After almost a century in business, RadioShack files for bankruptcy

The Main Street electronics giant aims to restructure after filing Chapter 11 papers.

(Image via CNET)

RadioShack filed long-expected bankruptcy papers after the markets closed Thursday.

The company, which was founded in 1921, aims to restructure under Chapter 11 rules. It filed its bankruptcy protection paperwork with a court in Delaware.

"Discussions are underway with interested parties to sell all of the company's remaining assets," the company said in a brief statement.

The former Main Street giant had suffered in recent years with the increase of online stores and larger retailers swallowing up its profits. The company reported almost a dozen quarters in a row of losses.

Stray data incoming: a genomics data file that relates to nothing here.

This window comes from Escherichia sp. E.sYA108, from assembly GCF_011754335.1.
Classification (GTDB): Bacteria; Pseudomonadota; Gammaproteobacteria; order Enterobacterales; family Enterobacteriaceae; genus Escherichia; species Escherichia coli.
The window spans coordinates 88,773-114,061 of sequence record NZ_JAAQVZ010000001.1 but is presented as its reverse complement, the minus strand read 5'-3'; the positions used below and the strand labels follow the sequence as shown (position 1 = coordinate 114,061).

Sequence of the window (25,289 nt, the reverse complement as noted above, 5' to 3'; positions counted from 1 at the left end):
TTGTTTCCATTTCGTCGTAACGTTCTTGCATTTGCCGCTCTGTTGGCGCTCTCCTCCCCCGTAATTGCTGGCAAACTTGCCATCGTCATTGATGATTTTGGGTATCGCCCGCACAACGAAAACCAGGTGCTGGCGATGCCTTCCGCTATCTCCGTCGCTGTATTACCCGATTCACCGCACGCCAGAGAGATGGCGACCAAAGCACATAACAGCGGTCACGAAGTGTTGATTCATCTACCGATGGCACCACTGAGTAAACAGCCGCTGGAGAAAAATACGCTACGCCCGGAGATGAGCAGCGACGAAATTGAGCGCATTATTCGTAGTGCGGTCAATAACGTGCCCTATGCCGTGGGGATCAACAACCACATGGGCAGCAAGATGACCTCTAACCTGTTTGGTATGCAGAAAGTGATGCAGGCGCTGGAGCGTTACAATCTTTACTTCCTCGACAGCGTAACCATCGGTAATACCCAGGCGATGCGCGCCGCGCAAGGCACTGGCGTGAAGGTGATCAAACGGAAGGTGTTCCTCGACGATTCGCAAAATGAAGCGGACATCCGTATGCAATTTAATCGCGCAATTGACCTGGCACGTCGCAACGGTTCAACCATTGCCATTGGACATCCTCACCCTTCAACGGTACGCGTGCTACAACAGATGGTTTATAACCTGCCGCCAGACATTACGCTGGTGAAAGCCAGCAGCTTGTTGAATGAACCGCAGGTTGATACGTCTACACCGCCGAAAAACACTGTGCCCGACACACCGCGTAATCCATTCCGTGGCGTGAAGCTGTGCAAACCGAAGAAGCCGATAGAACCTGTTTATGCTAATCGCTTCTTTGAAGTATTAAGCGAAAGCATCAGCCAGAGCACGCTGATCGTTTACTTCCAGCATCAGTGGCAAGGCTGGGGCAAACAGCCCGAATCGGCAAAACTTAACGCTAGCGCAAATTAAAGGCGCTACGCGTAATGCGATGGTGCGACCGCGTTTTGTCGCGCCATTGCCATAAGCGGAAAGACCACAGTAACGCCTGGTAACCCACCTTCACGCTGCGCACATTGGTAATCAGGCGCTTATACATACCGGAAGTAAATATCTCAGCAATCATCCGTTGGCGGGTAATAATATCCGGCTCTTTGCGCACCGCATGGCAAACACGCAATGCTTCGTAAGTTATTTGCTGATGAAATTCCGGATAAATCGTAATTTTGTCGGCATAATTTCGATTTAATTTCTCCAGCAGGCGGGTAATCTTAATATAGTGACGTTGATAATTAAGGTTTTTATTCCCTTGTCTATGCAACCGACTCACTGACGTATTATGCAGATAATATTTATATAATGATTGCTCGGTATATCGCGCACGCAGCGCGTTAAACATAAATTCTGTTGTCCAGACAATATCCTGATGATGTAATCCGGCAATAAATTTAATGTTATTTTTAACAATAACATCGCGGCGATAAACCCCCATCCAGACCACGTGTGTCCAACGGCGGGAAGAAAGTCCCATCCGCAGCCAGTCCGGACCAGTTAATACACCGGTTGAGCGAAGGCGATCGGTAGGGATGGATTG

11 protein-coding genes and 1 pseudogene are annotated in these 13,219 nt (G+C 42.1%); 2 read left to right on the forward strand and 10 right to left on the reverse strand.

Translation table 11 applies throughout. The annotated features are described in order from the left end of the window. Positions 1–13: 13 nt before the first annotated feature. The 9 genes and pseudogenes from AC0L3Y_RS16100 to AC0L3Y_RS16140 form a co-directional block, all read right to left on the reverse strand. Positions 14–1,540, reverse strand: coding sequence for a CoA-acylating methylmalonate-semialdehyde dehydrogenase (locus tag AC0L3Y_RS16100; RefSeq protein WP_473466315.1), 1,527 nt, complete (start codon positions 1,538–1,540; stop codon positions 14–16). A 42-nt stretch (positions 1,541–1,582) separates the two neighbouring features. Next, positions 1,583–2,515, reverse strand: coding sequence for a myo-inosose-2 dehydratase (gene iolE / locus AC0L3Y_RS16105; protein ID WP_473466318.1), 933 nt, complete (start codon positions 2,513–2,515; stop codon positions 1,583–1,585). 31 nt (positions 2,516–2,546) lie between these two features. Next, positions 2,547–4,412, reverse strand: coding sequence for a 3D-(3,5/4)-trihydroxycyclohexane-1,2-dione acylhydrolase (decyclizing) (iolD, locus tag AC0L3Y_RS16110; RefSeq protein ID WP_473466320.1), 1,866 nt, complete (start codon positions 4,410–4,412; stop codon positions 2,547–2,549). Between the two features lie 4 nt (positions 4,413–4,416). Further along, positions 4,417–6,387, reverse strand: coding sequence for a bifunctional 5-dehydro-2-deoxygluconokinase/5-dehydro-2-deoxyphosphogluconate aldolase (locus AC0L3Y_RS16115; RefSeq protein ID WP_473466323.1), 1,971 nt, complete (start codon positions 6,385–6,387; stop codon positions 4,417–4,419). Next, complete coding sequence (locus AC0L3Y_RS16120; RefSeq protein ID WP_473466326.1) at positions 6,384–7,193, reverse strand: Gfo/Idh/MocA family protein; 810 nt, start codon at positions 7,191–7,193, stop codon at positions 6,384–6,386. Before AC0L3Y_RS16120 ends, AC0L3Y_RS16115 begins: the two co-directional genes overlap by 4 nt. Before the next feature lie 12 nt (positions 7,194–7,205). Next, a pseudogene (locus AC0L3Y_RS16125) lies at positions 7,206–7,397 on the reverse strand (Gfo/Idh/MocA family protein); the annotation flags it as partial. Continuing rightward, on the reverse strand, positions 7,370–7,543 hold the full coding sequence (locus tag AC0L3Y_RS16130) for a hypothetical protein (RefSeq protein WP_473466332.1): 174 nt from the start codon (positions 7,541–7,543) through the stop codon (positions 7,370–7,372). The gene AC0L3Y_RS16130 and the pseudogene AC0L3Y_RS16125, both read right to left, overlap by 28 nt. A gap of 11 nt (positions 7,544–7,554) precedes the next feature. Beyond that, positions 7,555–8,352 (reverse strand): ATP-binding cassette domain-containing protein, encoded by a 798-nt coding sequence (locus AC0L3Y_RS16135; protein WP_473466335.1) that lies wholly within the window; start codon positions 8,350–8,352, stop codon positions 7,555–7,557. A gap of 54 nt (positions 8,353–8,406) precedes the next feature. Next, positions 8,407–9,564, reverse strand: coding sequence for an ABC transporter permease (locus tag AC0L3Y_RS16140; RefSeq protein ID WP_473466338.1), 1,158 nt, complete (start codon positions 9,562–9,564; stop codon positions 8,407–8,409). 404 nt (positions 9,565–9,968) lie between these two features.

RadioShack chief executive Joe Magnacca said the steps "are the culmination of a thorough process intended to drive maximum value for our stakeholders."

General Wireless, its biggest shareholder, agreed to acquire as many as 2,400 U.S. brick and mortar stores. The ailing firm also said it has "agreed in principle" terms under which cellular giant Sprint can establish a new dedicated "store-within-a-store" retail presence in 1,750 of its locations.

In a follow-up statement, Sprint said it would take up around one-third of the retail space of each location. The stores, which would be co-branded with RadioShack and Sprint names, would sell smartphones, tablets, and plans on all Sprint brands, including Boost and Virgin Mobile.

"Sprint and RadioShack expect to benefit from operational efficiencies and by cross-marketing to each other's customers," Sprint chief executive Marcelo Claure said in remarks.

Any remaining underperforming stores will shutter.

According to Reuters' figures, RadioShack reported assets of $1.2 billion, with debts of $1.39 billion as of November 1.


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